How to Build Community Around Your Publication

Write down your answers to these questions:

  • Who do you want to bring together?
  • Why do they want to come together?

Bailey explained that it’s especially good when you can describe your audience in terms of behavior and motivations rather than demographics; the latter might even be a legacy from advertising, which tends to put us into categories (think “35-44 year old urban working mom”).

By contrast, describing your audience in terms of a shared perspective creates the space for something that anyone can be a part of

  • “Being at the surprising center of a Venn diagram can feel really impactful and meaningful”.

Try to write a sentence that brings these two parts together (this also makes for a great one-sentence description for your Substack!):

  • This community brings together [WHO] so we can [WHY].
  • For example, Bailey shared the story of YouTubers John and Hank Green, whose community of Nerdfighters brings together “nerds and the ‘otherwise out of sync’” (who) to “increase awesome and decrease world suck” (why).
    • What do they need more of?
    • What change do they desire?
    • What’s a problem that only they can solve together?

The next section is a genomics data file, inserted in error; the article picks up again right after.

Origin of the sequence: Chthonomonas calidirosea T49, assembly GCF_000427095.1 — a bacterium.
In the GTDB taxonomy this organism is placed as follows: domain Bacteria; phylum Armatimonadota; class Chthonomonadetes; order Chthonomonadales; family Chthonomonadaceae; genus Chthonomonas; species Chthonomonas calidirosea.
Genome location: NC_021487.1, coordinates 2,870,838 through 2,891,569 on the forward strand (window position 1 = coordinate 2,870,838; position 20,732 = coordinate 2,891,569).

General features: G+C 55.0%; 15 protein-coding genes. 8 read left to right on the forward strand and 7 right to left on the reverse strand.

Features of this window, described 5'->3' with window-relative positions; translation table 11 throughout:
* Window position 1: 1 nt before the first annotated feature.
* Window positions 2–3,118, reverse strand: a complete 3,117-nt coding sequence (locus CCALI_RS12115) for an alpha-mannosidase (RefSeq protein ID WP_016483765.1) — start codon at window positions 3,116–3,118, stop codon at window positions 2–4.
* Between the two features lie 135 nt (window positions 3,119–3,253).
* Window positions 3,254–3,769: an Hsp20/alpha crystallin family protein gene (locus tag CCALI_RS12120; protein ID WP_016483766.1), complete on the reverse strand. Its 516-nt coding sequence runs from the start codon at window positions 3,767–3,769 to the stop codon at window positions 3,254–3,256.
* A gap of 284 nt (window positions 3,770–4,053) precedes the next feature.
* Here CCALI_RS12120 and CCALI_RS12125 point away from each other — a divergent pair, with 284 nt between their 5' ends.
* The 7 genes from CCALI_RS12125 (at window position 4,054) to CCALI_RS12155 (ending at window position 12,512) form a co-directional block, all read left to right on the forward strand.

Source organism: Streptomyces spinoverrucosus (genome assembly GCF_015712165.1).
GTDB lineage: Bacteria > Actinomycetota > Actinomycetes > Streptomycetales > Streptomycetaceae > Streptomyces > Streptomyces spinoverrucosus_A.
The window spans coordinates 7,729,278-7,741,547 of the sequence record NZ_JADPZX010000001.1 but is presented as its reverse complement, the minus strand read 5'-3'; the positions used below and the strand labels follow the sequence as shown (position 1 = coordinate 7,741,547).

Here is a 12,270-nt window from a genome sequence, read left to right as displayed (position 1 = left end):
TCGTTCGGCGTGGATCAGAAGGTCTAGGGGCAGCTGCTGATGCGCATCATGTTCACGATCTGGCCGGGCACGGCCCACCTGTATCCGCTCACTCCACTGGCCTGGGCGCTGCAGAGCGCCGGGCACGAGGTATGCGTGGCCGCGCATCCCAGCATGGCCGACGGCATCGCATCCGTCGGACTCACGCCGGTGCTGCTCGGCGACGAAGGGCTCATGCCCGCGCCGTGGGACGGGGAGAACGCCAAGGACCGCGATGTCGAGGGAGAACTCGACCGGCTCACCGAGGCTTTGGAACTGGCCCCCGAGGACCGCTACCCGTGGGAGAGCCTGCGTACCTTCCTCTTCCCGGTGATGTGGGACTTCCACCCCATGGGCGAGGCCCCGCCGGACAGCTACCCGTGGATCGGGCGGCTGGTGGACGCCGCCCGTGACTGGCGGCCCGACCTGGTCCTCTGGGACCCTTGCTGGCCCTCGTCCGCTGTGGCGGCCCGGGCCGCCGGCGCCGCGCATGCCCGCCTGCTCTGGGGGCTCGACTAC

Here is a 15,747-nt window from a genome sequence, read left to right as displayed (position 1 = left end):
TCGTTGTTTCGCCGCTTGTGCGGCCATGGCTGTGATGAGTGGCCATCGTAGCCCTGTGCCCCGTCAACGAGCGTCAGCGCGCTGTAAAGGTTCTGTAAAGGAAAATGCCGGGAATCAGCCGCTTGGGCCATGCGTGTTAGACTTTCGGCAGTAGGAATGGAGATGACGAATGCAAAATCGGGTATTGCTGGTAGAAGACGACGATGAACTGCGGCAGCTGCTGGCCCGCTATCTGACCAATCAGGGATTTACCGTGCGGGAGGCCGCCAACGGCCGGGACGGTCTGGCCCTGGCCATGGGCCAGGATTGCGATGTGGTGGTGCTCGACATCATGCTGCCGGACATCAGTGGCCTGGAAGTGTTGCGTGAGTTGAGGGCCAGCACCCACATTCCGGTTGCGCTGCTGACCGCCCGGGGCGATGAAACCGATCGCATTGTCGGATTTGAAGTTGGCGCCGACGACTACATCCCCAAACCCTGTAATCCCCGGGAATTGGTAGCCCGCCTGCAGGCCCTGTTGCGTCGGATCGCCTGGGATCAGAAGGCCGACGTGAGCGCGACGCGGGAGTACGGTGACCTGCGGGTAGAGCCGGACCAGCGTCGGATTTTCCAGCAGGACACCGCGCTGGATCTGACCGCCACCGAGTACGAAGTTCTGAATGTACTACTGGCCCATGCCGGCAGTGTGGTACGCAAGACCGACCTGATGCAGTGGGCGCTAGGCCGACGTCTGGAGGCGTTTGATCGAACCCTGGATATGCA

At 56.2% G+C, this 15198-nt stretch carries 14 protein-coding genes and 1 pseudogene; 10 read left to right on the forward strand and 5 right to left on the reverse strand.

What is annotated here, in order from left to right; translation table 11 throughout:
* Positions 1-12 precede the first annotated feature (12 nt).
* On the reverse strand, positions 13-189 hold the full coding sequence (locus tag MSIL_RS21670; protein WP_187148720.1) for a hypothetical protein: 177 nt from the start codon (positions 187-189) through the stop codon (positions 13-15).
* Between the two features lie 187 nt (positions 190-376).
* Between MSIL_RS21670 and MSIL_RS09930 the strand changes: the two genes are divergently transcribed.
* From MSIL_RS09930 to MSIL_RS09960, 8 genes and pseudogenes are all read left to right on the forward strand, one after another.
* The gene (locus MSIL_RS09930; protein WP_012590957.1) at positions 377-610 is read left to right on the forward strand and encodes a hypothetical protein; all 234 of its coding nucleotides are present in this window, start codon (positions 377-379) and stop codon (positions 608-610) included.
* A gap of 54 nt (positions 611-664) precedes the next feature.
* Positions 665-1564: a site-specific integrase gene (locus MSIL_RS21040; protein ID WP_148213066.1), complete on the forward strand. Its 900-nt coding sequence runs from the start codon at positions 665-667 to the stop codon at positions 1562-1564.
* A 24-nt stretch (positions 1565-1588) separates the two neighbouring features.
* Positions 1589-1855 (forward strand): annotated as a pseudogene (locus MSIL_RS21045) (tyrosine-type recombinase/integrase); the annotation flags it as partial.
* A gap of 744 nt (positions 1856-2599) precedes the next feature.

Think of a shared activity that helps your community achieve their “why”. In other words: what do people get together to do?  In her experience, Bailey has found that people tend to get together in order to do something that is better in a group, like teach each other, support each other, and meet up locally

Your shared activity should have the following traits:

  • Purposeful: It brings your community’s “why” to life
  • Participatory: It gives others the chance to contribute (ideally, you shouldn’t do all the work!)
  • Repeatable: It takes place regularly, which builds a habit or ritual (Bailey noted that organizing a community is like running a cafe: you need to keep the doors open for your patrons.)

Your writing is a beacon for like-minded readers, even if you don’t know who they all are yet! Giving your readers the chance to get to know you, as well as their fellow subscribers, can be a powerful experience. Once you know who your audience is, the what’s and how’s of building your community will easily follow.